(The). Homer, Dante, and Milton.
Three poets, in three distant ages born,
Greece, Italy, and England did adorn;
The first in loftiness of thought surpassed,
The next in majesty; in both the last:
The force of nature could no farther go,
To make a third, she joined the other two.
Dryden: A Tablet to the Memory of John Milton (St.
It was originally in the church of All Hallows, Bread Street.
Source: Dictionary of Phrase and Fable, E. Cobham Brewer, 1894
More on Immortal Three from Infoplease:
- Immortal Three - Immortal Three (The). Homer, Dante, and Milton. Three poets, in three distant ages born, Greece, ...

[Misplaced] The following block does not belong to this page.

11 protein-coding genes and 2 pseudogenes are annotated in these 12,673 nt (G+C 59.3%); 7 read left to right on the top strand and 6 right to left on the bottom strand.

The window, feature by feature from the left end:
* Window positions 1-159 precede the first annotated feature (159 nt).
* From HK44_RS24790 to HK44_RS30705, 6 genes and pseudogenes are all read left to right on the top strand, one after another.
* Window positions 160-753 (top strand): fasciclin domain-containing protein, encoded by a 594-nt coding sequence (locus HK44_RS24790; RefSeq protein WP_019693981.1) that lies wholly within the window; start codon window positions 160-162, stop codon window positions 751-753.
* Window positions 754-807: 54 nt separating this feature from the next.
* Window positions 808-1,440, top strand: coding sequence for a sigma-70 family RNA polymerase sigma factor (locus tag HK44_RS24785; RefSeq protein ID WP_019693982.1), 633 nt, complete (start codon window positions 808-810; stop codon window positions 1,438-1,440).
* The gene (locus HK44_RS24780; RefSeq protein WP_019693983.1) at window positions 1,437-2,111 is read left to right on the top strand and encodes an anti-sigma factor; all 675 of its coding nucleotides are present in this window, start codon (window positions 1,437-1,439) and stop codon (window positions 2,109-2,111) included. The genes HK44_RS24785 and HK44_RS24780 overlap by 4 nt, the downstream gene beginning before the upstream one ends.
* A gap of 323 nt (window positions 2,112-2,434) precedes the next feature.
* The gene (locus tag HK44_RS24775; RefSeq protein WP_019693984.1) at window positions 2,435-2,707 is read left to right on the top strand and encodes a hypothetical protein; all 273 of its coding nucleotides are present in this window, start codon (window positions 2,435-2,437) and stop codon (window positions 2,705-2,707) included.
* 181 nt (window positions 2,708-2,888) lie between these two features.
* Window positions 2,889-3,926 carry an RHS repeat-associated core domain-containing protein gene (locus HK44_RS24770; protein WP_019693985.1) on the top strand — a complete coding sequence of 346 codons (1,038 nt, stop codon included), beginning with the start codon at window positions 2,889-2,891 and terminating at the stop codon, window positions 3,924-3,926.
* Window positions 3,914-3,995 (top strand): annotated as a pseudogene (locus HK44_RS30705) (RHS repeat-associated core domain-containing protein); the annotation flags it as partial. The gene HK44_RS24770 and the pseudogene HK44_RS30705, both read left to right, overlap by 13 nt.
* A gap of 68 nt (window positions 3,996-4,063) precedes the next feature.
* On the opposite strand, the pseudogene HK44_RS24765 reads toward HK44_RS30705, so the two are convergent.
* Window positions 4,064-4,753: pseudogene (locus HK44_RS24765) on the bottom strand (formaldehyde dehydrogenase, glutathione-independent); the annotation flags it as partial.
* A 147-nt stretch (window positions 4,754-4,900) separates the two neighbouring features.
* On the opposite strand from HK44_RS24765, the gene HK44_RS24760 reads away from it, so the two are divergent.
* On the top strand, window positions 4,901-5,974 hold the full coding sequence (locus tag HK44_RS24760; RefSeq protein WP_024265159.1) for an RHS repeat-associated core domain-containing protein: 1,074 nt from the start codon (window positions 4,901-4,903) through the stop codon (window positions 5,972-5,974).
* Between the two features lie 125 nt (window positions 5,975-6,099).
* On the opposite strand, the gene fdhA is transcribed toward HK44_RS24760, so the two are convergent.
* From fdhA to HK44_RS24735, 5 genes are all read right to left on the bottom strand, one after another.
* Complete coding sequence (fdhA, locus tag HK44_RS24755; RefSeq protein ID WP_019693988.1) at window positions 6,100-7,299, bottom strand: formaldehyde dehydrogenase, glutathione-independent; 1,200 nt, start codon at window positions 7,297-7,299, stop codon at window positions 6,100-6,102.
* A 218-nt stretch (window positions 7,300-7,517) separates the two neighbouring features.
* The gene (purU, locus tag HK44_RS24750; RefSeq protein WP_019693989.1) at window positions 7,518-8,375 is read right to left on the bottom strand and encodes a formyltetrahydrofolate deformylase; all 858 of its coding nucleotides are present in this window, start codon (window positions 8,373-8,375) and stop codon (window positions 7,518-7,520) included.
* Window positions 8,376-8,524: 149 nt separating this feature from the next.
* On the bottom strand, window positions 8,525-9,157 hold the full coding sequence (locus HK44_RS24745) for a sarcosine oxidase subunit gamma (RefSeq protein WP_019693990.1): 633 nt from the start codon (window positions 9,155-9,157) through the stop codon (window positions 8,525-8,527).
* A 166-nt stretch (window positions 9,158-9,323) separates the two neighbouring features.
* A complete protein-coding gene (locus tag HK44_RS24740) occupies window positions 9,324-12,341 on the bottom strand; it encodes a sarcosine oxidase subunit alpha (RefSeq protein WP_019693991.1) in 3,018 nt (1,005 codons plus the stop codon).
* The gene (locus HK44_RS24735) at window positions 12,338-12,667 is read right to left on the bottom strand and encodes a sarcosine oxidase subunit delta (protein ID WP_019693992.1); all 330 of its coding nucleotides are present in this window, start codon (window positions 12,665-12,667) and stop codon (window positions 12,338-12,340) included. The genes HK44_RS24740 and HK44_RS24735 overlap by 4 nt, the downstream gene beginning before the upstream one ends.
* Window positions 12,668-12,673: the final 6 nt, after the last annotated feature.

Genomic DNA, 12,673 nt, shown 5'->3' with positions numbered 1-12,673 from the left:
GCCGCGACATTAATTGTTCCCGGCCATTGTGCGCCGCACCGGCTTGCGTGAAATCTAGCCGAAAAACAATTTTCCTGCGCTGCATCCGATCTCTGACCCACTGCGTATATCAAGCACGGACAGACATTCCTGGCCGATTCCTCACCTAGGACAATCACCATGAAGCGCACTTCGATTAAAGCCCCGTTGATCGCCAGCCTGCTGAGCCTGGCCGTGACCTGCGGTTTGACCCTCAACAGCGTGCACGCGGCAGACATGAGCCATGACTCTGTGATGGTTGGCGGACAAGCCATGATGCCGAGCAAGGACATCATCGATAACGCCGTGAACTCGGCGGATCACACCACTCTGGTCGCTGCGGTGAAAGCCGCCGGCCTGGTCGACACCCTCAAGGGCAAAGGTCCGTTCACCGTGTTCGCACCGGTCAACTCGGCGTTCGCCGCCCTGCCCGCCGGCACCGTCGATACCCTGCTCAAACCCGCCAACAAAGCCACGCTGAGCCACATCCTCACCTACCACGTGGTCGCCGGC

- Twelfth Khanda - 1. The Gâyatrî (verse) is everything whatsoever here exists. Gâyatrî indeed is speech, for speech sings forth (gaya-ti) and protects (traya-te) everyt
- Dictionary of Phrase and Fable: I - Definitions, origins, and illustrative excerpts for words, phases, and literary allusions starting with "I"